History was made in Tipperary on Saturday after the county voted with a resounding YES in the abortion referendum following a count that lasted almost six hours.
Votes in favour of repeal stood at 42,731 while the No side stood at 29,516. The number of invalid votes was 238.
The count centre was dominated by members of Tipperary Together for Yes, some of whom burst into tears as the results were announced by Returning Officer James Seymour which saw Tipperary vote 59.1 percent in favour of repealing the Eighth Amendment.
"The people of Tipperary have spoken, it's a great day for the county, for Tipperary," Deputy Alan Kelly said at the Thurles count centre as a decisive 'YES' vote echoed in the background of the Presentation Thurles PE hall.
"I felt it would be a yes last week while canvassing. We had an overwhelming Yes in Nenagh and I'd like to thank Emma Burns from the Tipperary Together for Yes campaign for her fantastic work, along with Mary Newman and my own party. It's a civic moment and it was incredible to see the amount of young people who registered to vote and were out on the campaign trail."
Throughout the morning the Yes campaign lead the way in Tipperary, in line with the rest of the country, with each round of tallies putting the repeal side significantly ahead. Early morning tallies put the YES side at around 60 percent, dropping slightly mid afternoon to 58 percent at the lowest.
In total turnout in the county stood at 64 percent with Roscrea and Nenagh reflecting a high YES vote however tallies from the Thurles area were pretty evenly divided. Boxes from booths in Ardmayle and Killcommon were reportedly some of the few locations to vote ‘NO.’
Tallies showed that Newcastle in south Tipperary also returned a YES vote, although narrow, with both booths polling just over 50 percent in favour of repeal.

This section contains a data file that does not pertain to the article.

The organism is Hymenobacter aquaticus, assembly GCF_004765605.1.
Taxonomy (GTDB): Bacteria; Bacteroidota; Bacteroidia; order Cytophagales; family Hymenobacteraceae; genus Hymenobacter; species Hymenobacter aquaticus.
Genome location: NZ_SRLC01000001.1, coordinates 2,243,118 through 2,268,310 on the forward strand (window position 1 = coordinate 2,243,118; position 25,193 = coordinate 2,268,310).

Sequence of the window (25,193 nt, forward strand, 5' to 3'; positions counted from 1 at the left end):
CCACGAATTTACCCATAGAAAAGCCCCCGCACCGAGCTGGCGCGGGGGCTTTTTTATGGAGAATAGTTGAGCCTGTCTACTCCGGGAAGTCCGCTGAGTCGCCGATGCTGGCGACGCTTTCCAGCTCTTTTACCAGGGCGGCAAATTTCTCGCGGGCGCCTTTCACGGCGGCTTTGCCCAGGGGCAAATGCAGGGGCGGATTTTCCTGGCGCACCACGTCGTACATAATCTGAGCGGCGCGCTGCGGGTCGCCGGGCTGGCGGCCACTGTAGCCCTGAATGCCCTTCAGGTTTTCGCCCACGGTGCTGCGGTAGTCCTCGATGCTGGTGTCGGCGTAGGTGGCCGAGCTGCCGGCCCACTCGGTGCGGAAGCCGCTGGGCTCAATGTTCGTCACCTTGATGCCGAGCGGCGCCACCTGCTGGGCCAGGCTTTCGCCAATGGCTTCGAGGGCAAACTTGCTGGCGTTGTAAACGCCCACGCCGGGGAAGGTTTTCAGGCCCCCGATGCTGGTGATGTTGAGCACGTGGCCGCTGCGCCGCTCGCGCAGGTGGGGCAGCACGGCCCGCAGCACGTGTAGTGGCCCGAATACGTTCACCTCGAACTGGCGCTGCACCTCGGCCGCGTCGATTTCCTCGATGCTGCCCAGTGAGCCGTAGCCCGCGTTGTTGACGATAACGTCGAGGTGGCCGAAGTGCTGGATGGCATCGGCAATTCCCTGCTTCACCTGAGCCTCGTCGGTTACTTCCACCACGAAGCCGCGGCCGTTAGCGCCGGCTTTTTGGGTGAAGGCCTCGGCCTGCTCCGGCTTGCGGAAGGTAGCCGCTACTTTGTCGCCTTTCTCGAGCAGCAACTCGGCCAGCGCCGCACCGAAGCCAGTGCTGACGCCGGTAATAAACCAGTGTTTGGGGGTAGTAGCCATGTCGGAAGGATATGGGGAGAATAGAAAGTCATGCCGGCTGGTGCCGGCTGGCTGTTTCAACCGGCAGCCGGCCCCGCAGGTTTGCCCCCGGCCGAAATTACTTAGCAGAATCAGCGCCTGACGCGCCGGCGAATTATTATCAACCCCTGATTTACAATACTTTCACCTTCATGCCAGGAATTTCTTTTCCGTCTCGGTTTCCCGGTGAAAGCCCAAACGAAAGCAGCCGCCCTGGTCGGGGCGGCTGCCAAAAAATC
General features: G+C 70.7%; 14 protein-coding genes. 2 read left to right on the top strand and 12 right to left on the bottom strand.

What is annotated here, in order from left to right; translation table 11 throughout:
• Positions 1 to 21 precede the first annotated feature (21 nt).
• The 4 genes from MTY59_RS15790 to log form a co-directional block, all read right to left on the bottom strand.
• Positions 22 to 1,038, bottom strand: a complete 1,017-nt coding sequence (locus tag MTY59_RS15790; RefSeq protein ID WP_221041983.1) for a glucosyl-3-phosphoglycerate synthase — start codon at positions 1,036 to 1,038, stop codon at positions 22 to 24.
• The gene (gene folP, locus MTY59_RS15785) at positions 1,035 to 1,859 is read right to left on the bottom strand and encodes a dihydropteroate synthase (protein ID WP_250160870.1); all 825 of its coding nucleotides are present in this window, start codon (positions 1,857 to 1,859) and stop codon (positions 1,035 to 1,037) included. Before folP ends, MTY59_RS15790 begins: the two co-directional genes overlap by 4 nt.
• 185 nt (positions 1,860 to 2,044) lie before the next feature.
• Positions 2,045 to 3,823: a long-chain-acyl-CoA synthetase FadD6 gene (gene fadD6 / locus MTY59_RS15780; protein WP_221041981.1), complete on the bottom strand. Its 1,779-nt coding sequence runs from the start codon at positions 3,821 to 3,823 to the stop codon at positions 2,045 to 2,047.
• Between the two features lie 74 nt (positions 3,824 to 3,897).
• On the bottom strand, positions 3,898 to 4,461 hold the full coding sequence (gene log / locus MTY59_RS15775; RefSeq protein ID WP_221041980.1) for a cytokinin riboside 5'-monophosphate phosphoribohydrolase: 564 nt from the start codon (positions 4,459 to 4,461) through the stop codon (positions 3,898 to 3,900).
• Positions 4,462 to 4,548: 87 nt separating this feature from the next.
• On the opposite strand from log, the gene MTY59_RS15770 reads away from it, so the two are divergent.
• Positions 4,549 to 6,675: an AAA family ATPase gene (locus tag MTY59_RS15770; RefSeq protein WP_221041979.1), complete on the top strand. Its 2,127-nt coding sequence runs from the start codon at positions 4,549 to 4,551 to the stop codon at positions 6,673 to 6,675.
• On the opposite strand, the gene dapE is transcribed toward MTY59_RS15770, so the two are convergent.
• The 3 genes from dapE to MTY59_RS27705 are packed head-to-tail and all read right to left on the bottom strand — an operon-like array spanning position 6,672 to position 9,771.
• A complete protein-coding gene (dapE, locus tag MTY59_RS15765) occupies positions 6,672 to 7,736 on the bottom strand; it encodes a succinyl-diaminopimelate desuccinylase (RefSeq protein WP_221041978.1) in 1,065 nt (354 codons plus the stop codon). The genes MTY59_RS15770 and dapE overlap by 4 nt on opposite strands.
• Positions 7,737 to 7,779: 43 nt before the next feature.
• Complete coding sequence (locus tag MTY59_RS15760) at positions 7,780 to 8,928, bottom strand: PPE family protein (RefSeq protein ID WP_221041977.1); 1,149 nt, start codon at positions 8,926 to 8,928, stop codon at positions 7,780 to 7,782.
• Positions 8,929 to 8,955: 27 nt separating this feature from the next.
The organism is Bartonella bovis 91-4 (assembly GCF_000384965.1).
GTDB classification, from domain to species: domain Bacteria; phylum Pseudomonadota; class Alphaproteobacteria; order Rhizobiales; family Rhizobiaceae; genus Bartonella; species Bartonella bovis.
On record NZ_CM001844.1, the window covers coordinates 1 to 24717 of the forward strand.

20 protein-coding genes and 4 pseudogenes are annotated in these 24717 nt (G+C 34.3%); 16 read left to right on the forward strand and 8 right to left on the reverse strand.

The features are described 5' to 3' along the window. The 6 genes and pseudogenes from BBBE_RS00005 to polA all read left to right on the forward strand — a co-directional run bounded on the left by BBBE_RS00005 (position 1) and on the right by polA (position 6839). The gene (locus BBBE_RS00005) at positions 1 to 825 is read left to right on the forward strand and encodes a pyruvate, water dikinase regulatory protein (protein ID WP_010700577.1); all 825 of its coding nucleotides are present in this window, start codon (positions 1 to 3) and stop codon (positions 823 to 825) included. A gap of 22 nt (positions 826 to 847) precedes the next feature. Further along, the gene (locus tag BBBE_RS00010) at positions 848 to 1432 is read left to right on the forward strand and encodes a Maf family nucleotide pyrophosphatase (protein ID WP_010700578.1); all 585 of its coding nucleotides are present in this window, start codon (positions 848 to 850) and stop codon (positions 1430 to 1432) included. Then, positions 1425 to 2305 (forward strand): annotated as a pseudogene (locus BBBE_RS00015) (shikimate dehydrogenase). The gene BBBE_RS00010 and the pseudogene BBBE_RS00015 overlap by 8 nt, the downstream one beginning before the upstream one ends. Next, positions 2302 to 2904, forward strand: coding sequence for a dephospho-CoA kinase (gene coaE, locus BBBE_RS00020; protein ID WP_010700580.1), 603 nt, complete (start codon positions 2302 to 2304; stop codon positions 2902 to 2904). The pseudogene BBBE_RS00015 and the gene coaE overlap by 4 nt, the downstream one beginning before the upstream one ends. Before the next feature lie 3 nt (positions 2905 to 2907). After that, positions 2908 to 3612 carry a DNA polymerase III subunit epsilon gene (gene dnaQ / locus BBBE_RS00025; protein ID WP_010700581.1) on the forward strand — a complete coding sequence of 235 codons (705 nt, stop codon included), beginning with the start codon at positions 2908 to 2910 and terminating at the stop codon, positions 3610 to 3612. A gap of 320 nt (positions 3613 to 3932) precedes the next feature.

Tipperary Fine Gael general election candidate candidate Garret Ahearn says a Yes win in the abortion referendum on the Eighth Amendment is an "incredible victory".
Speaking at the Tipperary count centre at Presentation Secondary School in Thurles, Ahearn also praised former Taoiseach Enda Kenny for setting up a Citizens Assembly to look into the Eighth Amendment of the Constitution.
Meanwhile Sinn Fein councillor Martin Browne has welcomed the vote, stating that "Ireland is at last coming out of the dark ages.
"It's a momentous day in the country's history. It would be hard to go back 20 years and say 'this day would happen'. A big factor is that both old and young have voted for the yes side, whereas a rule of thumb was always that the older generation would stay with the status quo. All of Irish society has given women a choice and we are no longer exporting the problem. There was no denying that abortion was taking place and women can now have them under safe circumstances," he adds.
Cllr Browne says the fact that both the younger and older generations voted yes is a clear sign that society want to have their say in the issues that affect them most. "We got a good response on the doors. One of the biggest things - like the same-sex marriage equality referendum - is that people actually travelled home to vote. The younger generation that were forced into exile came home to have their say and political parties have to wake up to the fact that people just aren't accepting it anymore and they want to have their say heard. That kind of vote has swung it for the yes side.
Results in the referendum on the repeal of the Eighth Amendment show that 13 constituencies have returned a decisive Yes vote.